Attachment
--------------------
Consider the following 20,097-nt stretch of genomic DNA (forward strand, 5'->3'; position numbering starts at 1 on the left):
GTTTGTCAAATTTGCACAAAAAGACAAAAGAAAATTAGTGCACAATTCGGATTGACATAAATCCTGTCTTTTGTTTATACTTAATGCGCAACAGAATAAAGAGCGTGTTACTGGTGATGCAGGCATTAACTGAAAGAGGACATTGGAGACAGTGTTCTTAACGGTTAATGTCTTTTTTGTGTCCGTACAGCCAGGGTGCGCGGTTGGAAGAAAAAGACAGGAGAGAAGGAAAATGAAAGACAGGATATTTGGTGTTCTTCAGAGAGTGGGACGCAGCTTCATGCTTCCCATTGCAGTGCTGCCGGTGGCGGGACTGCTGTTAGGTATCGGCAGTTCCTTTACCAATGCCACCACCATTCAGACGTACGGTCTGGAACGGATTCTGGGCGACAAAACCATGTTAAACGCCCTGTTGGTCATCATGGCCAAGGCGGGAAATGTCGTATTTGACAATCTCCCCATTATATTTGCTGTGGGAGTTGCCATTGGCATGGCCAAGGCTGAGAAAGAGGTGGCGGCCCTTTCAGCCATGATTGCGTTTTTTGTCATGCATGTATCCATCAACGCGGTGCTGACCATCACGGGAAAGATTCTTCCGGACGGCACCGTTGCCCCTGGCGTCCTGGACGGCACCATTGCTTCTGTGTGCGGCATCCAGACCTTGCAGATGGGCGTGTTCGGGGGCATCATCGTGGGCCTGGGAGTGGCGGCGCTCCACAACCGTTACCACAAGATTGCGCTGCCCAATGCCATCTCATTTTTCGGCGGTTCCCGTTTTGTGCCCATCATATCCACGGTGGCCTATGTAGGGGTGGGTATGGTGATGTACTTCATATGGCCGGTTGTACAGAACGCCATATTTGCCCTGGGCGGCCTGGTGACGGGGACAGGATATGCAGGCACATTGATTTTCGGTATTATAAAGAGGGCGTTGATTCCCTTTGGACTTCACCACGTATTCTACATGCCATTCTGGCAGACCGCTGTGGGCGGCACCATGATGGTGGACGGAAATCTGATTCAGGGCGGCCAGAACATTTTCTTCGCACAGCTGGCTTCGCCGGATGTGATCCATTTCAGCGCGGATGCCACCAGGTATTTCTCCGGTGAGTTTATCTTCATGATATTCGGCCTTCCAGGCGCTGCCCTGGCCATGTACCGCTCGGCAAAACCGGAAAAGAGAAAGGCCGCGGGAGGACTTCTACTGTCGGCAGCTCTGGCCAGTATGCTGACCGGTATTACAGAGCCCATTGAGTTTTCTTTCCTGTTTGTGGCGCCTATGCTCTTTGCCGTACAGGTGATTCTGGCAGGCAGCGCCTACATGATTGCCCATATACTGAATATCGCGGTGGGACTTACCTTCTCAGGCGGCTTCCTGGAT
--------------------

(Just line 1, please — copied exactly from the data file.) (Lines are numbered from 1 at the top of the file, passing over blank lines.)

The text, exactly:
Consider the following 20,097-nt stretch of genomic DNA (forward strand, 5'->3'; position numbering starts at 1 on the left):